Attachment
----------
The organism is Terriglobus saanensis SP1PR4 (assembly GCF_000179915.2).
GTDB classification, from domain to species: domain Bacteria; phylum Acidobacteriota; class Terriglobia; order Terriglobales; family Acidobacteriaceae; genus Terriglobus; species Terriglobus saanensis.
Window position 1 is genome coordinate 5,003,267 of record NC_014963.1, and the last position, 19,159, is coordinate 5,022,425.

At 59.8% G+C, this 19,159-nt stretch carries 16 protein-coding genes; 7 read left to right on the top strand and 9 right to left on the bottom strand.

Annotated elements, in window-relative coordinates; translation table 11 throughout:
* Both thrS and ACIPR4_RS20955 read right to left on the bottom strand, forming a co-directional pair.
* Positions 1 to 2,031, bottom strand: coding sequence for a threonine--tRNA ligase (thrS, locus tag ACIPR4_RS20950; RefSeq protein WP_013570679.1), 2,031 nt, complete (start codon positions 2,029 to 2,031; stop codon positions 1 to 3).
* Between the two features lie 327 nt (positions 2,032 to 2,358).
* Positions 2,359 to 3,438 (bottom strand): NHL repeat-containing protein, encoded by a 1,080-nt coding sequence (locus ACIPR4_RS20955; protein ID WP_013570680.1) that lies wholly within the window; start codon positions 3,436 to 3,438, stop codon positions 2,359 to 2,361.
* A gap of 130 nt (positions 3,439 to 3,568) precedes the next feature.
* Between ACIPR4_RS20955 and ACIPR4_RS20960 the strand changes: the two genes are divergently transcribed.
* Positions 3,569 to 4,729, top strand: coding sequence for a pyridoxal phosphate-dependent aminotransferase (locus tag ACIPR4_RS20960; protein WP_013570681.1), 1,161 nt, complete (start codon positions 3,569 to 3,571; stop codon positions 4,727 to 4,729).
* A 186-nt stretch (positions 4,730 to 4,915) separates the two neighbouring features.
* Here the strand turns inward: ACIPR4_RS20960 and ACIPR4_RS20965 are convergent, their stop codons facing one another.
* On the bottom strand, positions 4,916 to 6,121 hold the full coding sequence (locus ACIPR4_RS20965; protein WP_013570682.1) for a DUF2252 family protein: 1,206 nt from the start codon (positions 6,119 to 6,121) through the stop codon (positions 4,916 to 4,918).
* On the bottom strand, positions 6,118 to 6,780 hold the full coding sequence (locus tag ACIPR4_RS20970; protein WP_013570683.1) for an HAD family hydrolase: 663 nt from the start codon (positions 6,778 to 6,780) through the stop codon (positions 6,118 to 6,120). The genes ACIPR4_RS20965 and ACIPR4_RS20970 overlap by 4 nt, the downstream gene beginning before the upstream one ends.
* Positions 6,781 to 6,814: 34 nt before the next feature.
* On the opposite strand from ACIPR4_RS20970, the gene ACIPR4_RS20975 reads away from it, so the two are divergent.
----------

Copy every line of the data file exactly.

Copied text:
The organism is Terriglobus saanensis SP1PR4 (assembly GCF_000179915.2).
GTDB classification, from domain to species: domain Bacteria; phylum Acidobacteriota; class Terriglobia; order Terriglobales; family Acidobacteriaceae; genus Terriglobus; species Terriglobus saanensis.
Window position 1 is genome coordinate 5,003,267 of record NC_014963.1, and the last position, 19,159, is coordinate 5,022,425.

At 59.8% G+C, this 19,159-nt stretch carries 16 protein-coding genes; 7 read left to right on the top strand and 9 right to left on the bottom strand.

Annotated elements, in window-relative coordinates; translation table 11 throughout:
* Both thrS and ACIPR4_RS20955 read right to left on the bottom strand, forming a co-directional pair.
* Positions 1 to 2,031, bottom strand: coding sequence for a threonine--tRNA ligase (thrS, locus tag ACIPR4_RS20950; RefSeq protein WP_013570679.1), 2,031 nt, complete (start codon positions 2,029 to 2,031; stop codon positions 1 to 3).
* Between the two features lie 327 nt (positions 2,032 to 2,358).
* Positions 2,359 to 3,438 (bottom strand): NHL repeat-containing protein, encoded by a 1,080-nt coding sequence (locus ACIPR4_RS20955; protein ID WP_013570680.1) that lies wholly within the window; start codon positions 3,436 to 3,438, stop codon positions 2,359 to 2,361.
* A gap of 130 nt (positions 3,439 to 3,568) precedes the next feature.
* Between ACIPR4_RS20955 and ACIPR4_RS20960 the strand changes: the two genes are divergently transcribed.
* Positions 3,569 to 4,729, top strand: coding sequence for a pyridoxal phosphate-dependent aminotransferase (locus tag ACIPR4_RS20960; protein WP_013570681.1), 1,161 nt, complete (start codon positions 3,569 to 3,571; stop codon positions 4,727 to 4,729).
* A 186-nt stretch (positions 4,730 to 4,915) separates the two neighbouring features.
* Here the strand turns inward: ACIPR4_RS20960 and ACIPR4_RS20965 are convergent, their stop codons facing one another.
* On the bottom strand, positions 4,916 to 6,121 hold the full coding sequence (locus ACIPR4_RS20965; protein WP_013570682.1) for a DUF2252 family protein: 1,206 nt from the start codon (positions 6,119 to 6,121) through the stop codon (positions 4,916 to 4,918).
* On the bottom strand, positions 6,118 to 6,780 hold the full coding sequence (locus tag ACIPR4_RS20970; protein WP_013570683.1) for an HAD family hydrolase: 663 nt from the start codon (positions 6,778 to 6,780) through the stop codon (positions 6,118 to 6,120). The genes ACIPR4_RS20965 and ACIPR4_RS20970 overlap by 4 nt, the downstream gene beginning before the upstream one ends.
* Positions 6,781 to 6,814: 34 nt before the next feature.
* On the opposite strand from ACIPR4_RS20970, the gene ACIPR4_RS20975 reads away from it, so the two are divergent.